Sabermetric thoughts: relievers and defensive metrics
Time for some sabermetric deep thoughts. Maybe not so deep. And more like a couple of unrelated subjects that came to mind. But hopefully not superficial thoughts either. Just sabermetric thoughts.
Glenn DuPaul at Hardball Times listed his top five relief pitchers who could improve in 2013. The Astros' Fernando Rodriguez was on the list, and DuPaul writes:
Despite his struggles with walks and home runs, Rodriguez's peripherals (FIP, xFIP, SIERA, etc.) indicate that he was much better last season than his ERA would reflect.
Rodriguez was a solid reliever in 2011 with similar peripherals, but his 2012 strand rate (65.2 percent) caused his ERA to inflate. I think his velocity, strikeouts and peripherals are a better indicator for his future.
Houston could see Rodriguez return to being a very good reliever next year for very little cost: Rodriguez will make the league minimum.
Rodriguez had some bad moments in high leverage situations last year, and, as a result, doesn't get much love from Astros' fans. As I've written previously, Rodriguez's pitching performance wasn't at bad as we think. As we try to evaluate the 2013 relief corps, it's not unreasonable to project F-Rod as a useful part of the Astros' bullpen.
DuPaul has a simple approach to projecting relief pitcher performance. Reliever performance is notoriously volatile from year to year, in large part because the small sample size. Relievers typically pitch one-quarter to one-half as many innings as starting pitchers. He relies mostly on strike out percentages to evaluate relievers, pointing out that strike out percentage is one of the few statistics to have statistical reliability around the 60 innings mark.
In another Hardball Times' study, DuPaul finds that strike out percentage is a better predictor of future performance for relief pitchers than other measures like FIP, SIERA, and x-FIP that are typically used to project the future run prevention rate. Another surprising finding is that BB% adds relatively little to the prediction capability provided by K%. It's unclear why this is the case. Perhaps relief pitchers are unlikely to stay in the big leagues without showing a minimum level of control. Or maybe the conversion of a relief pitcher's walks into runs is controlled too much by subsequent relief pitchers, which adds to the volatility in predicting run prevention.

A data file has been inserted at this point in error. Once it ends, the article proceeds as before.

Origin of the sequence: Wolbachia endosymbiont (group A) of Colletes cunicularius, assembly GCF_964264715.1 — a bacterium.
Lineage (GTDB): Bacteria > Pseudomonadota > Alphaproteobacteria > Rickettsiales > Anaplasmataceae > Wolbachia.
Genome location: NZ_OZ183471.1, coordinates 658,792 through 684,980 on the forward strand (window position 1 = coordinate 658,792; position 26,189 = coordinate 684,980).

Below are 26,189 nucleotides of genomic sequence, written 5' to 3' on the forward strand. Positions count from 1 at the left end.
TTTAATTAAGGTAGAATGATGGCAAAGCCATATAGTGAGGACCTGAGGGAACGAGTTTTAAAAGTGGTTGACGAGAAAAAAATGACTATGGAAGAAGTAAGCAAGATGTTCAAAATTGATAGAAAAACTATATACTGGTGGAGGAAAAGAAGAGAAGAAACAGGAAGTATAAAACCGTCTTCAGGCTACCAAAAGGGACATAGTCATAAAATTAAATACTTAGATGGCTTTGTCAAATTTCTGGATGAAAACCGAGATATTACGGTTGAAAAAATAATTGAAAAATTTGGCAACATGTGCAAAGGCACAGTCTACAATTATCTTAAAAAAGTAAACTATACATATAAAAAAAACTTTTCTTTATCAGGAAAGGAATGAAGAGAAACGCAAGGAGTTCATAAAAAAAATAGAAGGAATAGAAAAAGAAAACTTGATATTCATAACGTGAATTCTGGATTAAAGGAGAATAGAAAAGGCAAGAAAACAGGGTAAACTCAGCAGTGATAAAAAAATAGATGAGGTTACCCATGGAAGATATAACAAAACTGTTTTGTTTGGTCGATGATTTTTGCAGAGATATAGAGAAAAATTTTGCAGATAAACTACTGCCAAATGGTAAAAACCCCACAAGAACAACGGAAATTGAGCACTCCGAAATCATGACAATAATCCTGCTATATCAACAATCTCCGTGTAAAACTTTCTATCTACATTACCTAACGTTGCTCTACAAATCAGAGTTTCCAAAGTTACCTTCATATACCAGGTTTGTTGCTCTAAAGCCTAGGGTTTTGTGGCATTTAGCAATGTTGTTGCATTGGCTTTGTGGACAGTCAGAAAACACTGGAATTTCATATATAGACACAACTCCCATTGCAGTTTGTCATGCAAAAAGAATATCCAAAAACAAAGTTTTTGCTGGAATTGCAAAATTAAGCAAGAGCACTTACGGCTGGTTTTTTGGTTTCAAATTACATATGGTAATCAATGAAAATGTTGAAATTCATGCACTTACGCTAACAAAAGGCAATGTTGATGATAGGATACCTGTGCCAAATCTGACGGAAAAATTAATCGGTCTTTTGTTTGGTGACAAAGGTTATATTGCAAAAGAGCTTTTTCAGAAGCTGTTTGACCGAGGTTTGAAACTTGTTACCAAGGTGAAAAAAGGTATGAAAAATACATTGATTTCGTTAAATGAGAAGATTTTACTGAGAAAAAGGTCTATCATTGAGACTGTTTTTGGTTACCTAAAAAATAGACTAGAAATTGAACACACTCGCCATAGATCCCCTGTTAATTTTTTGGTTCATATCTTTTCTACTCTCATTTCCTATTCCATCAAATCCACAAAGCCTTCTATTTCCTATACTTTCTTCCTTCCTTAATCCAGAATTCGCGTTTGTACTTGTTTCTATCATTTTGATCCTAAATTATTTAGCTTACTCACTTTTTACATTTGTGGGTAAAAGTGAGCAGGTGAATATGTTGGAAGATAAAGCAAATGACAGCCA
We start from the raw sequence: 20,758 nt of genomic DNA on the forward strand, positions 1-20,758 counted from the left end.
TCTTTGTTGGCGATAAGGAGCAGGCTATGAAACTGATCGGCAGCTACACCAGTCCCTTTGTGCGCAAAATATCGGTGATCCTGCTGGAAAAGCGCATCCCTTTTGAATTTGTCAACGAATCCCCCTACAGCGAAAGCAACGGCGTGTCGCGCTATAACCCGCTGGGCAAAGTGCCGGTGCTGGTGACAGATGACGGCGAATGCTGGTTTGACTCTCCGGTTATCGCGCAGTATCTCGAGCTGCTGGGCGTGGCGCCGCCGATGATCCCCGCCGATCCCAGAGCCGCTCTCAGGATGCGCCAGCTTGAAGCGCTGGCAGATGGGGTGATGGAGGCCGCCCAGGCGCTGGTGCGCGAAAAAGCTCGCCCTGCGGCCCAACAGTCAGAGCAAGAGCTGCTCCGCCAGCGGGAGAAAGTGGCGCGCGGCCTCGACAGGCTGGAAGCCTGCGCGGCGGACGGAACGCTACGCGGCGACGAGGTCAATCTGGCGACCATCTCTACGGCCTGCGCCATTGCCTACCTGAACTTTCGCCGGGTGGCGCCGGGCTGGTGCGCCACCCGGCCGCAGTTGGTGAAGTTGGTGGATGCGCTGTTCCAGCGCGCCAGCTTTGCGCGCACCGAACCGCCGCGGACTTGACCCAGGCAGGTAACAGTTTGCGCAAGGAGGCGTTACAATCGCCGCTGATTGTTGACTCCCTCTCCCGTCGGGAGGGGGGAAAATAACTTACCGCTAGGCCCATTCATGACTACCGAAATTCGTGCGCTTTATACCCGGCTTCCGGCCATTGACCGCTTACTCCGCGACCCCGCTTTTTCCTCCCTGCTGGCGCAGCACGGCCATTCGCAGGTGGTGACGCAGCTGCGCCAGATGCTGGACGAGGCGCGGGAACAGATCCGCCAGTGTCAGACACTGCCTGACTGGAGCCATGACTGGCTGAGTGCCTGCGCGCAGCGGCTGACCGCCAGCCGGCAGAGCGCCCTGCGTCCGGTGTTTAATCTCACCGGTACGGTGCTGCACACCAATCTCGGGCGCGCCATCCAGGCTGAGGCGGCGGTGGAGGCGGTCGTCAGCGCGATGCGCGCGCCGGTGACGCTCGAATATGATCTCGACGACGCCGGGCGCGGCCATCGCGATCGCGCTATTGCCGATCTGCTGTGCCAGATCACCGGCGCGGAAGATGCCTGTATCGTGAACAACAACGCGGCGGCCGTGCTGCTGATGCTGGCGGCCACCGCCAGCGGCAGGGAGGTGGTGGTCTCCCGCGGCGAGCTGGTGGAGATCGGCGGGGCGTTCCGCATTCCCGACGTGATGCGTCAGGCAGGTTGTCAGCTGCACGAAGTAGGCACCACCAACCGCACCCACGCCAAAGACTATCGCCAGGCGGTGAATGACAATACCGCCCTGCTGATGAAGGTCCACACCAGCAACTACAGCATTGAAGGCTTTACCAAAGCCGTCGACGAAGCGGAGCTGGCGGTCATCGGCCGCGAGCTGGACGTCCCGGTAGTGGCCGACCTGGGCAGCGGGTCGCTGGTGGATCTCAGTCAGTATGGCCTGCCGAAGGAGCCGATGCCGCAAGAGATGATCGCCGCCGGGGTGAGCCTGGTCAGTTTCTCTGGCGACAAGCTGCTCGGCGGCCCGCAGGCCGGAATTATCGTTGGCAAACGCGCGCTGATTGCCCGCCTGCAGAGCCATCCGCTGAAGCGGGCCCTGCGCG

Here is a list of the Astros' top five K rate relief pitchers in 2012.
(K % / SIERA)
Storey 26.8% / 2.99
Ambriz 26.5% / 3.59
Cedeno 26.1% / 3.18
Rodriguez 25.2% / 3.53
Wright 24.2% / 2.83
The sample sizes are small (even in the relief pitcher world) for Storey, Ambriz, and Cedeno. Rodriguez is the only one of the five to exceed the 60 inning mark associated with stabilizing K rates. The Astros selection of Josh Fields in the Rule 5 draft is certainly consistent with relying on K% to evaluate relievers. His K rate of 32% and 39% in AA and AAA is really, really good.
Advanced Defensive Metrics vs. Scouting
The advanced defensive metrics, primarily DRS and UZR, evoke criticism in some quarters. When I read an article suggesting that WAR should encompass both scouting and advanced metrics to measure defensive value, I wondered "how different are scouting evaluations of defense compared to play-by-play metrics?"
We don't have the professional teams' scouting reports available to us--and certainly not in a form that can be compared to runs saved metrics. But we do have the fan scouting reports (FSR) collected by Tango, which are conveniently converted by fangraphs into a form which can be compared to UZR and DRS. (Unfortunately the FSR is not available until the next year.) FSR probably can be used as reasonable representation of the "eye test."
I used Fangraphs to develop a defensive leaderboard of 120 players for the period 2009 - 2011. Both UZR and DRS are highly correlated to FSR: for DRS, .73 correlation and .53 R-squared; for UZR, .70 correlation and .49 R-squared. Looking at several different comparisons (including annual runs saved at the team level), DRS usually has a better correlation with fans scouting reports than UZR. Total Zone results are much less similar to FSR (.38 R-squared). Other metrics like errors, RZR, and out of zone plays have little correlation to FSR.
On the one hand, the high level of correlation tells us that DRS and UZR are largely coming to the same conclusions as the "eye test." However, roughly one half of the variation in FSR is not explained by the advanced metrics. I'm not sure that this is surprising or a cause for concern, but it could be. Clearly, FSR and UZR/DRS reach different conclusions about the relative defensive value of some players. And, it's worth noting that UZR and DRS are more closely correlated with each other than they are with FSR.
Furthermore, we don't really know much about the precise reliability of scouting reports like FSR. I have wondered in the past whether FSR respondents are influenced by the UZR/DRS results they have seen previously. Given that scouting reports for each player are dominated by fans of his team, there is a real possibility of bias toward popular or unpopular players. For that matter, even professional scouting reports could be subject to similar biases, though perhaps to a lessor extent.